With two Hinterkopf direct-to-shape digital can printing systems humming in the Montreal plant where it all began, the firm is opening a 45,000 sq ft facility in Chicago’s western suburbs that will have three printers running by the end of this year. Two more sites are now being planned, which means that by the end of 2023, Hart will have four sites and nine Hinterkopf direct-to-shape digital can printers.
In some ways it all started with Stephanie Hart, whose name the company bears. She wore a number of hats in the lead up to the launch of Hart Print. From 2004 until 2020 she was at ALDO Group, a Montreal-based firm specializing in the design and production of quality, stylish, and accessible footwear and accessories. Her last position there was VP of Real Estate and Brand Environments. In 2016 she enrolled in the John Molson Executive MBA program at Concordia University in Montreal. And somewhere along the way she became an investor and partner in Brasserie Harricana, a new microbrewery also in Montreal.
Like many microbreweries, small batches and artisanal offerings were central to the Harricana business. “But as we looked at ways of decorating cans in small batches, “ says Hart, Co-Chief Executive Officer and Co-Founder, “we realized that the only real options were stickers, which are not very attractive, or shrink sleeve labels, which are not good environmentally. At about the same time I met three fellow students in the MBA program, and before you knew it we were looking for a way to digitally print cans in small batches. Initially it was an academic assignment that was part of our course work. But when we graduated, we decided to make it happen.”
Paradis, who was one of those “fellow students,” picks up on the firm’s backstory. “We were identified by the Quebec government as an innovative manufacturer, which allowed us to structure a loan from a bank that was one-third interest-free. That was a huge boost, as government support paved the way to positive discussions with commercial banks. We did initially have one partner who came in with some private equity money, but later we replaced that partner with money largely from friends and family, so by the end of 2020 we three co-founders had 100% ownership of the company.”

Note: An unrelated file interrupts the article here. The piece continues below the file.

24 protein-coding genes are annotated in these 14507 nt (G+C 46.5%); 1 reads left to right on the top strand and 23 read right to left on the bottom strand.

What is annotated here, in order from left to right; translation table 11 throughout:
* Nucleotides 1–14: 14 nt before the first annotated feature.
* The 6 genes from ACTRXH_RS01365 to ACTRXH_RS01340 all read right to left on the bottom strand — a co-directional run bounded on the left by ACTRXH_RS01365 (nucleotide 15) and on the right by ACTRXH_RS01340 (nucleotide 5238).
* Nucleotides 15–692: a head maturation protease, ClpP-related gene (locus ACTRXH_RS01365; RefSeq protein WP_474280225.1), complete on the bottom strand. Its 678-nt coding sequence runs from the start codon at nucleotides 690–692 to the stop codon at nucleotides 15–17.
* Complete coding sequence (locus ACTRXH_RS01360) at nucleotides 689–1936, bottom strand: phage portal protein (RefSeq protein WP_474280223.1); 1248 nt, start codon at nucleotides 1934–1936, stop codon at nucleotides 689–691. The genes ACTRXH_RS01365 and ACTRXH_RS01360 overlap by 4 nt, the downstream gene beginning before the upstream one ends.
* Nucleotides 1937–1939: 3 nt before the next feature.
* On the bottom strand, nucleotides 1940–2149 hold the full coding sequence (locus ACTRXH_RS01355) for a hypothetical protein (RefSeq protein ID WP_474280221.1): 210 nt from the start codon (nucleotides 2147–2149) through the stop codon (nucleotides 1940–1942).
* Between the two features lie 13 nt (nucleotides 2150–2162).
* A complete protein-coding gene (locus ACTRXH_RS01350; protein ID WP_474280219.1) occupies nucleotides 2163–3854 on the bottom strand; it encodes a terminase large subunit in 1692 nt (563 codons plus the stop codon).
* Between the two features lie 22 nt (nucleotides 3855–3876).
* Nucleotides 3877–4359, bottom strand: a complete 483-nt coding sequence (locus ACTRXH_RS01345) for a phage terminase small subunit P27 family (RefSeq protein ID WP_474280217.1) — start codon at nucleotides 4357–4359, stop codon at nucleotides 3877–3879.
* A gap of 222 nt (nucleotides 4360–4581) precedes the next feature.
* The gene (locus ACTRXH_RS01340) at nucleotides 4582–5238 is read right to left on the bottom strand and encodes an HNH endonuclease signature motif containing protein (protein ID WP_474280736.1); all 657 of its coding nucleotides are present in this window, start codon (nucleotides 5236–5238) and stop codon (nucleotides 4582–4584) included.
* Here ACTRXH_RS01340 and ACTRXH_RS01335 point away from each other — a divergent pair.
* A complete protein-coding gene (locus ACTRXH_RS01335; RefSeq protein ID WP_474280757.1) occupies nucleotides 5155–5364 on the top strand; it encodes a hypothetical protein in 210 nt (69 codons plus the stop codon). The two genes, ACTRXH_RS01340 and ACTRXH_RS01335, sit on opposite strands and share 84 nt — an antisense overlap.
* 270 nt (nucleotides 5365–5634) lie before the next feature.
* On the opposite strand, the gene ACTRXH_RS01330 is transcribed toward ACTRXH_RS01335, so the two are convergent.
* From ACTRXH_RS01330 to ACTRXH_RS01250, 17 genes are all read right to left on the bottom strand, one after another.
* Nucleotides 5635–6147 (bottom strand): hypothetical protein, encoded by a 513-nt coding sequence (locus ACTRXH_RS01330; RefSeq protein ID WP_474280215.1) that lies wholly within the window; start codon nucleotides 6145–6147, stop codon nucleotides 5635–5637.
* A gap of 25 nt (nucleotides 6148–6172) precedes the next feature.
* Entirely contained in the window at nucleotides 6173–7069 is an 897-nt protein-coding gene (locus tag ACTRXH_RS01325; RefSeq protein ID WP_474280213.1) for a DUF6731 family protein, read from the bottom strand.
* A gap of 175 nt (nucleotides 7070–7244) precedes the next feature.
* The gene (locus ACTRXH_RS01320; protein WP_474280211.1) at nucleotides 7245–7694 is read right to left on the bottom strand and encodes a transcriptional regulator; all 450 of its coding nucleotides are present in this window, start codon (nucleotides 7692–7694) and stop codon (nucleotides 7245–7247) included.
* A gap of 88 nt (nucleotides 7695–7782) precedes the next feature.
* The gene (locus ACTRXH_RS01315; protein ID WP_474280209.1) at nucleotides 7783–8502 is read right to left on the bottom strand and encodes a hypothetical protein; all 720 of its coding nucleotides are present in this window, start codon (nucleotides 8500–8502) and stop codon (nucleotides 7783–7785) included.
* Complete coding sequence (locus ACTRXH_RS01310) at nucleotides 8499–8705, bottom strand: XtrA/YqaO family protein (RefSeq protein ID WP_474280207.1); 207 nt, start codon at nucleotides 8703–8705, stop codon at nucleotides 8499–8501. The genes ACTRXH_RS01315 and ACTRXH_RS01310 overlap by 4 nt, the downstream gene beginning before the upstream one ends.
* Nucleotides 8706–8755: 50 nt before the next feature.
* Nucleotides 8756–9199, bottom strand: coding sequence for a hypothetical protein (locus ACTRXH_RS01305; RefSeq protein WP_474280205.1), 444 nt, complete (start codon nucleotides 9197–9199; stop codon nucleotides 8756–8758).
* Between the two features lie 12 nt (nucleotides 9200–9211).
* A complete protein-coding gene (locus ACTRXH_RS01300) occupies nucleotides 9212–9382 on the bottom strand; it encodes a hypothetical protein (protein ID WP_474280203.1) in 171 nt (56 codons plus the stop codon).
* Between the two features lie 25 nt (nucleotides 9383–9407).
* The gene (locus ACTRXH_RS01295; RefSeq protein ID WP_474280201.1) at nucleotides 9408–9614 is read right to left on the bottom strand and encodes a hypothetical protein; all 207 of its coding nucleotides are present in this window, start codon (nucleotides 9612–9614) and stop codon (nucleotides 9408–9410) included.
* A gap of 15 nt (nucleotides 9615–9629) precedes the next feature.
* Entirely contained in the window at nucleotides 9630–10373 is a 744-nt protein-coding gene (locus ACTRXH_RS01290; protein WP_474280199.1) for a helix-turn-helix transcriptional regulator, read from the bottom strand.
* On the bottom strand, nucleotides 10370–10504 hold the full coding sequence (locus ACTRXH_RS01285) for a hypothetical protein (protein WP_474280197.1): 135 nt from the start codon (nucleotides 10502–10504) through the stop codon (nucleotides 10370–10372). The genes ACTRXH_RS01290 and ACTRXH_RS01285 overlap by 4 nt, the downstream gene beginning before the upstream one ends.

Joining Paradis and Hart as the third co-founder was Alexander Anishin, and it was he who first identified Hinterkopf as the source of the can printers the firm would install.
Hart Print’s chances for growth and success took a big leap forward in November of 2021 when the three-year-old firm was acquired by Ardagh Metal Packaging (AMP), a global player with nearly 6,000 employees, operations in 24 production facilities across Europe, North America, and Brazil, and sales of approximately $4.1 billion. “This initiative enhances AMP’s ability to serve fast-growing, emerging customers as they seek to access the market,” noted AMP in announcing the acquisition. “In addition, it enables AMP to flexibly respond to larger customers’ shorter-run requirements, including for new product introductions and targeted promotions.”
Among the more exciting aspects of this development is that now can maker and can printer are joined at the hip. “When you think about can makers like Ball, Crown, or Ardagh, a firm like Hart is such a small part of their business that they don’t necessarily know the best way to create a can suitable for digital printing,” says Paradis. “The printed cans they sell to the Coca-Colas of the world have an extremely slick overvarnish that helps cans run through filling and packaging machinery at very high speeds. That’s the opposite of what we need. We need a sticky surface that’s going to have great ink adhesion. With Ardagh’s acquisition of Hart Print, we’ll be able to jointly take a much closer look at what goes onto the can during the manufacturing process, maybe even to the point of looking at cans that are made specifically for digital print. Suffice it to say that this acquisition is a game changer in terms of Hart’s journey.” PW